“Money has begun flowing into companies intending to monetize psychedelic therapy as new research has increasingly shown that blowing one’s mind can alter it for the better,” reads a new article for the Los Angeles Times titled “Money is pouring into psychedelics. Meet the mystical hedge fund investor bankrolling the boom.”
Caitlin Johnston –
“This scientific and commercial excitement rests on research showing that psychedelics can supercharge mental health treatment for PTSD, depression, anxiety, addiction, and other chronic ailments of the mind, enabling patients to dive deep, confront their traumas and — a rarity for mental illnesses — return healed,” the article reads. “That goes for synthetic chemicals such as MDMA and ketamine as well as plant-derived drugs such as psilocybin (the active ingredient in magic mushrooms), the South American plant brew ayahuasca, and the West African root-derived substance iboga.”
LA Times’ Sam Dean shares the personal journey of hedge fund investor Sa’ad Shah and his involvement in what has become a multibillion-dollar psychedelics industry long before even the legal infrastructure necessary for such companies to turn a profit is in place. We learn of Shah’s experience with ayahuasca, his interest in mystical traditions and personal growth, and his conviction in the shift that has for the last few years been known as the psychedelic renaissance.
And then, about halfway down the article, we get to the actual meat of the matter:
“Shah welcomes big pharma and big institutions to enter the fray in the interest of spreading the chemical gospel far and wide. He sees the financial and therapeutic potential for psychedelics not in the cannabis model, which would make psychedelics broadly available for retail purchase, but in the pharmaceutical mode — psychedelics as prescribed drugs, with patent rights, administered in medical settings.”
That “with patent rights” bit right there is behind the so-called psychedelic renaissance we’ve been hearing so much about: “favoring the FDA regulatory route over the Oregon route,” as a psychiatrist cited in the article put it. It’s being driven not by the need to free human consciousness from the prohibition-induced coma it’s been under since the sixties so that we can collectively navigate through the many existential hurdles our species is fast approaching with wisdom and insight, but by the agenda to make rich people even richer by forcefully controlling psychedelic substances via the pharmaceutical industry.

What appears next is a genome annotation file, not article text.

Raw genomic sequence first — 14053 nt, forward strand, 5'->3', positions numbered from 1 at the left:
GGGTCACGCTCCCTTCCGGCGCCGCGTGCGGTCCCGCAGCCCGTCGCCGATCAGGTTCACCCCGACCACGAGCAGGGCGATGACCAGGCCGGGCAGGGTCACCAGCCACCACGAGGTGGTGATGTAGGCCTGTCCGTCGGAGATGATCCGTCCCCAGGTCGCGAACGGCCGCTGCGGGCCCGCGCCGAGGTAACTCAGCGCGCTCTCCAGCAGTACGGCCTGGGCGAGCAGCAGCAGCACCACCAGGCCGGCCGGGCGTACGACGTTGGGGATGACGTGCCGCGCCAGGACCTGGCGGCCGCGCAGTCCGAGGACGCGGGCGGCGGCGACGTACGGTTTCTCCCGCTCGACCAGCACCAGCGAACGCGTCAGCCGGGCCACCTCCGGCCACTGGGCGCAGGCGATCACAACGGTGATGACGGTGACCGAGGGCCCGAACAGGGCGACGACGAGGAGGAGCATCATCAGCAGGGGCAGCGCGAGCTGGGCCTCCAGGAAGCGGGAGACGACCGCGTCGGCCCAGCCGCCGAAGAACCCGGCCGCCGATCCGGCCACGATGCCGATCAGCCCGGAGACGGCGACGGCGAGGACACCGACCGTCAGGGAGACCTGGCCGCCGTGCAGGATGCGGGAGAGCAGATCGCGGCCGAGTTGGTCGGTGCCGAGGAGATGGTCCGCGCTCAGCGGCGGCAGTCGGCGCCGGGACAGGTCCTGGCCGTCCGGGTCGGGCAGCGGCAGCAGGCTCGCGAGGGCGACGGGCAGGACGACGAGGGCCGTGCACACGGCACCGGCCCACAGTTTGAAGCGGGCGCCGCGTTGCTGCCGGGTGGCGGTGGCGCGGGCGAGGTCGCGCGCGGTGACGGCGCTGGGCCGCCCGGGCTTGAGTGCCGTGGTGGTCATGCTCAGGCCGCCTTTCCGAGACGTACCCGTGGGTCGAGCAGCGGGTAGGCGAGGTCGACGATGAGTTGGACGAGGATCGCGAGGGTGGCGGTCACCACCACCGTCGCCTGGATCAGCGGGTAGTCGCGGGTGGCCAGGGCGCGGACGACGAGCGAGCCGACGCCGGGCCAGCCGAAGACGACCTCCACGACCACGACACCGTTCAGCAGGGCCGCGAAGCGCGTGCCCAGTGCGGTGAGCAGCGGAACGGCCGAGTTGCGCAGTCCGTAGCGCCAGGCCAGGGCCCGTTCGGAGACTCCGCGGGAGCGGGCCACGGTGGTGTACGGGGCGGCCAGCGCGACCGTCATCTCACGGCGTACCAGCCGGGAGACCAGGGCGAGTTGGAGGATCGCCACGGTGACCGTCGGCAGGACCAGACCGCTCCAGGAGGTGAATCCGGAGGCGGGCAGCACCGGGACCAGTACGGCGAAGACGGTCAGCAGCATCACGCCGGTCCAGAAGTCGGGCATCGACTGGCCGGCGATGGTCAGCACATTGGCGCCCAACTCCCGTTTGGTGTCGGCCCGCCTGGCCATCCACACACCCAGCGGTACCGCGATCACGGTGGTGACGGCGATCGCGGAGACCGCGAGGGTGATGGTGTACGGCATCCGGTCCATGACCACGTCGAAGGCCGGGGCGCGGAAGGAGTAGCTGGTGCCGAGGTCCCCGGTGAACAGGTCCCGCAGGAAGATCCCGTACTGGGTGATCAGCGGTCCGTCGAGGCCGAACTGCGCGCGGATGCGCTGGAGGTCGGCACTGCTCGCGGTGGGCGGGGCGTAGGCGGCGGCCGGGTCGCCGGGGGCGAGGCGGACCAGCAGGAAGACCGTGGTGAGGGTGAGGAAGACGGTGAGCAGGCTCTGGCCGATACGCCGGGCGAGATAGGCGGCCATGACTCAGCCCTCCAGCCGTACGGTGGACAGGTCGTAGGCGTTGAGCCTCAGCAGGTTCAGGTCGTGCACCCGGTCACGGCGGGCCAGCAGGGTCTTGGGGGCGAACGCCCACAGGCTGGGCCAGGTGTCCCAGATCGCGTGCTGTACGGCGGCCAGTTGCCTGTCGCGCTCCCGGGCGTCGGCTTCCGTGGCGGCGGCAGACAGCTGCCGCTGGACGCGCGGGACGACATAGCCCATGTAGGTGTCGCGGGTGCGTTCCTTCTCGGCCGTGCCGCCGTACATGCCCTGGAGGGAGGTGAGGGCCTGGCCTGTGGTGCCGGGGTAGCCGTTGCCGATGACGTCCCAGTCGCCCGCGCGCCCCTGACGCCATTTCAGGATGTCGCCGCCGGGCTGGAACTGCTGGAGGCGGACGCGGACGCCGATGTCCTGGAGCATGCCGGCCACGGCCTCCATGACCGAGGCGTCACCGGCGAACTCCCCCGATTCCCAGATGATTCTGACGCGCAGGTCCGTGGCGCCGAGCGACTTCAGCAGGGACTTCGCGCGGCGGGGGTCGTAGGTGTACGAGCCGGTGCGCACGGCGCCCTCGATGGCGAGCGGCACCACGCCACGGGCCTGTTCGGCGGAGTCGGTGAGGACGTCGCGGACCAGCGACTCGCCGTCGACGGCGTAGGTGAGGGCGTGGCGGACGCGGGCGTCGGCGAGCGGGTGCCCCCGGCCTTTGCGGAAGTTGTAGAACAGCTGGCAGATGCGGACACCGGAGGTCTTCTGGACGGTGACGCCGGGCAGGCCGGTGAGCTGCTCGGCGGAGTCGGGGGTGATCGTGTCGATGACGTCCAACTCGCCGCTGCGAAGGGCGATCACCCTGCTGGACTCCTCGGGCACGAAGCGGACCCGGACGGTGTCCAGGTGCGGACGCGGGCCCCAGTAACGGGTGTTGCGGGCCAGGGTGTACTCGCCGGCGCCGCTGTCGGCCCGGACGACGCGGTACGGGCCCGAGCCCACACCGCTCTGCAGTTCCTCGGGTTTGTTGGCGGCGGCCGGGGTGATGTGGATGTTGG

And I’ll take it a step further and say that the recent mainstreaming of psychedelics is also due to the fact that the abusive nature of capitalism is causing a widespread mental health crisis that our rulers have a vested interest in preventing so the slaves will keep turning the gears of the machine.
Terence McKenna once said, “Psychedelics are illegal not because a loving government is concerned that you may jump out of a third story window. Psychedelics are illegal because they dissolve opinion structures and culturally laid down models of behaviour and information processing. They open you up to the possibility that everything you know is wrong.”
But this is changing. We’re now seeing support for psychedelic use from the same plutocratic class and its corporate media who always work to maintain the status quo upon which their kingdoms are built. Netflix has released multiple documentaries extolling the benefits of hallucinogenic substances for personal growth and healing. Every few days there’s a new mainstream article or news segment about the latest study showing the undeniable mental health benefits of this or that psychedelic substance for this or that psychological ailment.
So what changed? The situation changed. Global capitalist institutions are acutely aware that western civilization is in the midst of a mental health crisis that only looks likely to get worse, with depression, anxiety disorders and substance abuse skyrocketing on myriad fronts for years. The increasingly widespread use of antidepressants has not led to an overall decline in symptoms and prevalence of mood disorders in the US, Australia, Canada, England and other wealthy countries. In America young people have been growing progressively more depressed and anxious for over 80 years, and no one knows why.